AstraZeneca Profit Falls 12% on Loss of Patent Protection

AstraZeneca Plc (AZN) said second-quarter profit fell 12 percent as generic competition to some of its best-selling medicines eroded sales by $500 million.

Profit excluding some items declined to $2.06 billion, or $1.20 a share, from $2.33 billion, or $1.57, a year earlier, the London-based company said in a statement today. That matched the $1.20 average of 15 analyst estimates compiled by Bloomberg.

The U.K.’s second-biggest drugmaker faces a steady decline in sales as it loses patent protection on medicines including the Crestor cholesterol-lowering pill and the antipsychotic treatment Seroquel over the next three years. AstraZeneca is seeking deals to add new products and yesterday said it would pay FibroGen Inc., a closely held U.S. company, as much as $815 million plus royalties for an experimental anemia therapy.

“The impact from brands that have recently lost exclusivity has moderated from levels experienced in recent quarters,” Chief Executive Officer Pascal Soriot said on a conference call with journalists. The FibroGen drug “is a potentially important first-in-class treatment” and adds to the pipeline of products nearing submission for regulatory approval.

AstraZeneca still expects sales to fall by a “mid- to high-single-digit percentage” at constant exchange rates this year. The company said core operating costs will increase by a percentage in the low-to-mid single digits this year.

Photographer: Paul Thomas/Bloomberg

A logo sits on a sign outside AstraZeneca Plc's factory in Macclesfield, U.K. Close

A logo sits on a sign outside AstraZeneca Plc's factory in Macclesfield, U.K.

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Photographer: Paul Thomas/Bloomberg

A logo sits on a sign outside AstraZeneca Plc's factory in Macclesfield, U.K.

Lower Expectations

With the revenue forecast unchanged, the higher costs would effectively lower earnings per share expectations for this year, Jeffrey Holford, a New York-based analyst with Jefferies International Ltd., said in a note to investors today. He rates the shares hold. AstraZeneca had forecast core earnings per share to decline “significantly more than revenue.”

“We’ve seen considerable progress in growing the late-stage portfolio and we’ve brought in late-stage assets,” Chief Financial Officer Simon Lowth said on the call. “We made the decision to step up sales and marketing investment in selected areas where we see good growth into the future.”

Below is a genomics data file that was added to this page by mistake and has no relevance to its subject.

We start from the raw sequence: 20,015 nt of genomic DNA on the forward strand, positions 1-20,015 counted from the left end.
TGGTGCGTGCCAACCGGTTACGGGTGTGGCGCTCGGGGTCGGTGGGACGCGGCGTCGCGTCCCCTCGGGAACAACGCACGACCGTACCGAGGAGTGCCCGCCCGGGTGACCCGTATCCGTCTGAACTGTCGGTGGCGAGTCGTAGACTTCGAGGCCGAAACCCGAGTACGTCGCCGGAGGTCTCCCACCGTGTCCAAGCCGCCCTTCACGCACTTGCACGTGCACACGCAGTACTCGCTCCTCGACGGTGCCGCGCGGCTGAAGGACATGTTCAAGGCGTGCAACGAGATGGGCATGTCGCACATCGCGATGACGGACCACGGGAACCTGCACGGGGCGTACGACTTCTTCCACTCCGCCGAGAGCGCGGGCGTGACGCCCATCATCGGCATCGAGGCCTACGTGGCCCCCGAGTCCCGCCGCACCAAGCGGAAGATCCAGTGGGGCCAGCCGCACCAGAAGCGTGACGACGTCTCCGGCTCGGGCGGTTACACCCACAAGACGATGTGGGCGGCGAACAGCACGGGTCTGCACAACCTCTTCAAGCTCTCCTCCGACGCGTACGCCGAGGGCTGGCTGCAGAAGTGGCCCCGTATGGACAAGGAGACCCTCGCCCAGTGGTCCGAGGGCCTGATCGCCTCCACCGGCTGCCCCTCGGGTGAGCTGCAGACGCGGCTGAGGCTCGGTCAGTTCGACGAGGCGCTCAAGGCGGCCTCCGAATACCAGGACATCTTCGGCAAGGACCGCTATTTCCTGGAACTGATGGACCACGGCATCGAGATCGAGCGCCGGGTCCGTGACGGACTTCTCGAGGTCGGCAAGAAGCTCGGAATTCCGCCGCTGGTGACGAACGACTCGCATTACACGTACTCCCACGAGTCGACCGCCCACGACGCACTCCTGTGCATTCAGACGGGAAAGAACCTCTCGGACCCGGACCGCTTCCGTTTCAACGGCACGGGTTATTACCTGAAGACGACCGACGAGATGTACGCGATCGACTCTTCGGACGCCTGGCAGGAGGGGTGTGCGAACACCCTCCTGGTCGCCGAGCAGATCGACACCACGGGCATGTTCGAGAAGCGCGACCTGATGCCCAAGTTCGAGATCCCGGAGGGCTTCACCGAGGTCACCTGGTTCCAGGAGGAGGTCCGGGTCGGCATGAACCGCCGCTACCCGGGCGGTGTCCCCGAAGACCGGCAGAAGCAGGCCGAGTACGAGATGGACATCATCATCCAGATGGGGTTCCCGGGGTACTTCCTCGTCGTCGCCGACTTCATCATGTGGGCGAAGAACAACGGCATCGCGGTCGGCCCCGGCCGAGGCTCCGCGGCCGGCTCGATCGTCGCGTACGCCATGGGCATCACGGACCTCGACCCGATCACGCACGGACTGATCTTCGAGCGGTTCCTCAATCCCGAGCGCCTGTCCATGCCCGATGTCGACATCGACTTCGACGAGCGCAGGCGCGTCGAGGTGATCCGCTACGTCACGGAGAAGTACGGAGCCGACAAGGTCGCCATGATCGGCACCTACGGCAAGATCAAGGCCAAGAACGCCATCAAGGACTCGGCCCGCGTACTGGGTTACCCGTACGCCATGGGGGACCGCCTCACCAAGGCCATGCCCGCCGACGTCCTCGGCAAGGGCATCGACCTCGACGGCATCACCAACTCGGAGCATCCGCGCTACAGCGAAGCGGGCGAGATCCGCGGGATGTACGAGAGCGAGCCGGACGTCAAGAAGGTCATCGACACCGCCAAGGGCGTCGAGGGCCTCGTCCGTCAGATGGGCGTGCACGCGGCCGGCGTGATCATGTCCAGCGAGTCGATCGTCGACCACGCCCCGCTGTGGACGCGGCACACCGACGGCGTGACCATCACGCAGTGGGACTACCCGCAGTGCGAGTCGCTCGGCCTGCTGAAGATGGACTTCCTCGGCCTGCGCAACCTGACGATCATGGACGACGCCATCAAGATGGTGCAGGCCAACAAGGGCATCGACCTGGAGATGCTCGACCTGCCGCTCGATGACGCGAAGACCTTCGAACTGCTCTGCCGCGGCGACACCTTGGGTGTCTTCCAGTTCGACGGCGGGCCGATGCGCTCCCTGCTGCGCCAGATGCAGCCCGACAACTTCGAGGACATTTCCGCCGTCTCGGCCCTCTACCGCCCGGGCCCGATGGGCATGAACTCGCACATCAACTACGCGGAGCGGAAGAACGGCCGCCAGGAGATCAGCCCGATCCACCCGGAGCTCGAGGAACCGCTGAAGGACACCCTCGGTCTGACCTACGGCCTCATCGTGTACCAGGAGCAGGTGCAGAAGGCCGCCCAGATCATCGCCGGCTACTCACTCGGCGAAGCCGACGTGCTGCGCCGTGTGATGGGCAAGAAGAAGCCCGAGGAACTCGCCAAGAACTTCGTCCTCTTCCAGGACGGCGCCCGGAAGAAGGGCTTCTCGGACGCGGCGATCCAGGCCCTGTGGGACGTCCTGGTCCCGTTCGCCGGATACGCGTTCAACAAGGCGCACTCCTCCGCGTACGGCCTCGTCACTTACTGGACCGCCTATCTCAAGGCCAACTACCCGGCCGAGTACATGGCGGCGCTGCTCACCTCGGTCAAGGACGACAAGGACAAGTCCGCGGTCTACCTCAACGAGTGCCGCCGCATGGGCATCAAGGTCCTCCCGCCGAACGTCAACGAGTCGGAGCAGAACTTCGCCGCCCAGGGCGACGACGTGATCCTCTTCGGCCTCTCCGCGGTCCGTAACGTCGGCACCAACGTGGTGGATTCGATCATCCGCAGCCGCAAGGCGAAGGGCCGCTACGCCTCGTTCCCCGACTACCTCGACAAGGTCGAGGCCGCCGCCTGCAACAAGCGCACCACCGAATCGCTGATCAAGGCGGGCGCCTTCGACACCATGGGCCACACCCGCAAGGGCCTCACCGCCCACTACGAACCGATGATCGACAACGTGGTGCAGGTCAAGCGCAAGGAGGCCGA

AstraZeneca fell less than 0.1 percent to 3,334 pence in London, giving the company a market value of 41.7 billion pounds ($63.2 billion). The stock has gained 19 percent this year including reinvested dividends, compared with a 19 percent return in the Bloomberg Europe Pharmaceutical Index of 19 companies. AstraZeneca’s board recommended an interim dividend of 90 cents a share.

Biggest Seller

Revenue declined 4 percent to $6.23 billion, beating the $6.22 billion average estimate compiled by Bloomberg. Sales of Crestor, AstraZeneca’s biggest seller last year, fell 4 percent to $1.48 billion. Revenue from Seroquel slipped 31 percent to $438 million while blood pressure drug Atacand’s sales decreased 37 percent to $166 million.

Sales of Brilique, a blood-thinner that won European approval in 2010 and is sold in the U.S. as Brilinta, were $65 million, up from $18 million a year earlier, beating the $58.9 million average estimate compiled by Bloomberg.

“AstraZeneca continues to be hit heavily by its patent cliff, but within the results there are some bright spots,” Mick Cooper, an analyst at Edison Investment Research in London, said in an e-mailed statement. “There are further signs of Brilinta sales gaining momentum and it is growing well ahead of the market in China.”

Local Matter

Revenue in China rose 21 percent in the quarter, contributing to a 12 percent revenue increase in emerging markets, the company said. AstraZeneca has been focusing more on products such as Crestor and the Pulmicort respiratory treatment, rather than branded generics, Soriot said.

“Almost every product is growing there,” he said. The company plans to introduce Brilinta there in the coming months.

AstraZeneca said July 22 that an employee was the focus of a “local police matter” in Shanghai and that there’s “no reason” to believe the individual case is related to any other Chinese investigations, such as the probe of larger U.K. rival GlaxoSmithKline Plc. The employee, a sales representative, is still detained in Shanghai, while two other employees were questioned and released, Soriot said today.

Compliant Confident

“What we know from police is that it is an individual case,” he said. “We are confident we have right processes in place to be compliant.”

The company continues to cooperate with a 2010 inquiry from the U.S. government regarding practices in markets including China, Lowth said today. AstraZeneca also has been conducting its own internal investigation, and Lowth said there was no update on its progress.

AstraZeneca has been adding new products through partnerships and small to mid-sized acquisitions. The company agreed in June to buy Pearl Therapeutics Inc. for as much as $1.15 billion to expand its respiratory disease portfolio.

Soriot declined to comment on speculation that the company may buy Celltrion Inc. (068270), a South Korean maker of biosimilar products. AstraZeneca has a biologics unit, MedImmune, and is exploring ways to leverage that expertise in biosimilars, the executive said.

To contact the reporters on this story: Allison Connolly in London at aconnolly4@bloomberg.net; Kristen Hallam in London at khallam@bloomberg.net

To contact the editor responsible for this story: Phil Serafino at pserafino@bloomberg.net

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